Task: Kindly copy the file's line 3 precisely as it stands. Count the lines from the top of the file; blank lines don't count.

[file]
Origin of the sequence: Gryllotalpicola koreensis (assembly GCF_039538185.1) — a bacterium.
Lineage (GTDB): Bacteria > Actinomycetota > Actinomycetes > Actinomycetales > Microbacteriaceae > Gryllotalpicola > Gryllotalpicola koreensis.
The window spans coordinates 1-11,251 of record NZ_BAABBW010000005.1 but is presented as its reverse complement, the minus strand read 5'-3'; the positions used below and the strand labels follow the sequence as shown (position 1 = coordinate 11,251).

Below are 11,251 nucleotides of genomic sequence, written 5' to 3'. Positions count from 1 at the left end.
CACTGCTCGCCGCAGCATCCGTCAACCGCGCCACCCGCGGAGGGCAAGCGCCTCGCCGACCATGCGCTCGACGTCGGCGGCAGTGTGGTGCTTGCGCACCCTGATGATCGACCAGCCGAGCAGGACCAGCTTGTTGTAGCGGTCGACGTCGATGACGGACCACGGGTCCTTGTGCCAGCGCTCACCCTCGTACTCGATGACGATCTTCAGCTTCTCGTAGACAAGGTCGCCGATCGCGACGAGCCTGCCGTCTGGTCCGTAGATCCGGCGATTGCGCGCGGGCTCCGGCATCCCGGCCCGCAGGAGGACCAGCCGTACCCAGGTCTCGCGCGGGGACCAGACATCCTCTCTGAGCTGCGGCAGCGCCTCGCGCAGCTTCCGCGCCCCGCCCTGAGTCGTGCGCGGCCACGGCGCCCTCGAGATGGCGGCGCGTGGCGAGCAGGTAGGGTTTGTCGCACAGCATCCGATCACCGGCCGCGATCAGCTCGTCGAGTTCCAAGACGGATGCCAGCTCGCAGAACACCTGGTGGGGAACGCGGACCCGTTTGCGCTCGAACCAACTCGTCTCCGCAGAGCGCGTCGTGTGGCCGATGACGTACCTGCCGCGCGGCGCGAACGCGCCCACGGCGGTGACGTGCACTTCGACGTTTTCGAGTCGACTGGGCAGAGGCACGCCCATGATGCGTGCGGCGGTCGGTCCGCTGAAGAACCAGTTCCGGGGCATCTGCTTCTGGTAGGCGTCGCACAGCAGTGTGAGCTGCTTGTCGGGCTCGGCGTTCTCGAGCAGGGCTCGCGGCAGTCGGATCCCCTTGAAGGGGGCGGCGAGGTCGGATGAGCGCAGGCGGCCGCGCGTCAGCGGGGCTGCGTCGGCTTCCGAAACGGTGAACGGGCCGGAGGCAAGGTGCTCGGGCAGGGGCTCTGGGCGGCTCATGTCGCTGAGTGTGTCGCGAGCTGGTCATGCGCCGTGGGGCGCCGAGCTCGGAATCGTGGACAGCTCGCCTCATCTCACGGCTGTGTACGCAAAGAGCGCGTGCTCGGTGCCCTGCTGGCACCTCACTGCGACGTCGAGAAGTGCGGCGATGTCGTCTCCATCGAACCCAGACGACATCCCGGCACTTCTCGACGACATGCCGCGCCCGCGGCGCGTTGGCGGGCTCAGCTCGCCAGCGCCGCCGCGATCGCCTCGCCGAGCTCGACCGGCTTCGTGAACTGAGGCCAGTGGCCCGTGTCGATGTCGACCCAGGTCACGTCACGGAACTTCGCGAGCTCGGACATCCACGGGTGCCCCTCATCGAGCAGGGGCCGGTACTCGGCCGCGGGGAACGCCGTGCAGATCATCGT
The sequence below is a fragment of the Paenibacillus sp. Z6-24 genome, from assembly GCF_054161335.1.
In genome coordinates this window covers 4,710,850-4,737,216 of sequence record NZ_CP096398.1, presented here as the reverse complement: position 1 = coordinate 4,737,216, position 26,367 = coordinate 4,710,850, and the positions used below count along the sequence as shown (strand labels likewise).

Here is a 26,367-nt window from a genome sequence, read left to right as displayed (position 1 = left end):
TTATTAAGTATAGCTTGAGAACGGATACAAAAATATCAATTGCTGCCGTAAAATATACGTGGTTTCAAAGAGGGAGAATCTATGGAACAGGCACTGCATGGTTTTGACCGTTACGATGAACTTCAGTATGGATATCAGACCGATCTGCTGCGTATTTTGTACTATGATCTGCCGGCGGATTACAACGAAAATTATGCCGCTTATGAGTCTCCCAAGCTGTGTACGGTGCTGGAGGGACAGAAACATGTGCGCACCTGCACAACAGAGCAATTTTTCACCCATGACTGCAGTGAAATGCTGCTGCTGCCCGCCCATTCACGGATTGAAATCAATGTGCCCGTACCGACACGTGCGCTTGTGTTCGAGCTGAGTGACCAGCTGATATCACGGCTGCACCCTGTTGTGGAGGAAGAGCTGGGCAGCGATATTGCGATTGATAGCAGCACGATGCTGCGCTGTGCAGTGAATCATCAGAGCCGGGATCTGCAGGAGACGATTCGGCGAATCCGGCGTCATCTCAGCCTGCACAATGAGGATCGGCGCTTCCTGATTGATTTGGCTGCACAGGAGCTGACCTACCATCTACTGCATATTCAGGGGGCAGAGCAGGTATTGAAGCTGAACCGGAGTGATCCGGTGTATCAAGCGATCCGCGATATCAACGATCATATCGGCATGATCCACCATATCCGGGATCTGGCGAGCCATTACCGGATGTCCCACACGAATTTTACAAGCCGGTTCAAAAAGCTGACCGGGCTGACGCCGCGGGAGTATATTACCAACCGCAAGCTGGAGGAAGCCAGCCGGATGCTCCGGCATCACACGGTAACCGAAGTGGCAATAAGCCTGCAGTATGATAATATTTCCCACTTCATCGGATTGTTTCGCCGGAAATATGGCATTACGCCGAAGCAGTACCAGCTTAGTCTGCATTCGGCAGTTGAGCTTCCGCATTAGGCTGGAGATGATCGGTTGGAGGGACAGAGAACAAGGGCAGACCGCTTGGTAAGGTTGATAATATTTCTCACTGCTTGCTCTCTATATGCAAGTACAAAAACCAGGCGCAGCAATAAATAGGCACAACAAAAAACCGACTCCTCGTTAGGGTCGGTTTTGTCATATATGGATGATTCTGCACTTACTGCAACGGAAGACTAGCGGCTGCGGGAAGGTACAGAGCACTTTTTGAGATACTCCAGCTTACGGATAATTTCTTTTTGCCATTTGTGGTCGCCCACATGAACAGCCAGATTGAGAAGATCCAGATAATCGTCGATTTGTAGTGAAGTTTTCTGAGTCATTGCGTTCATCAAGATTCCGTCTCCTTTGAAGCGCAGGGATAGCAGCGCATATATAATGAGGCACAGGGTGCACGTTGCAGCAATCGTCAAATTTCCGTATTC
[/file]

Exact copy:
The window spans coordinates 1-11,251 of record NZ_BAABBW010000005.1 but is presented as its reverse complement, the minus strand read 5'-3'; the positions used below and the strand labels follow the sequence as shown (position 1 = coordinate 11,251).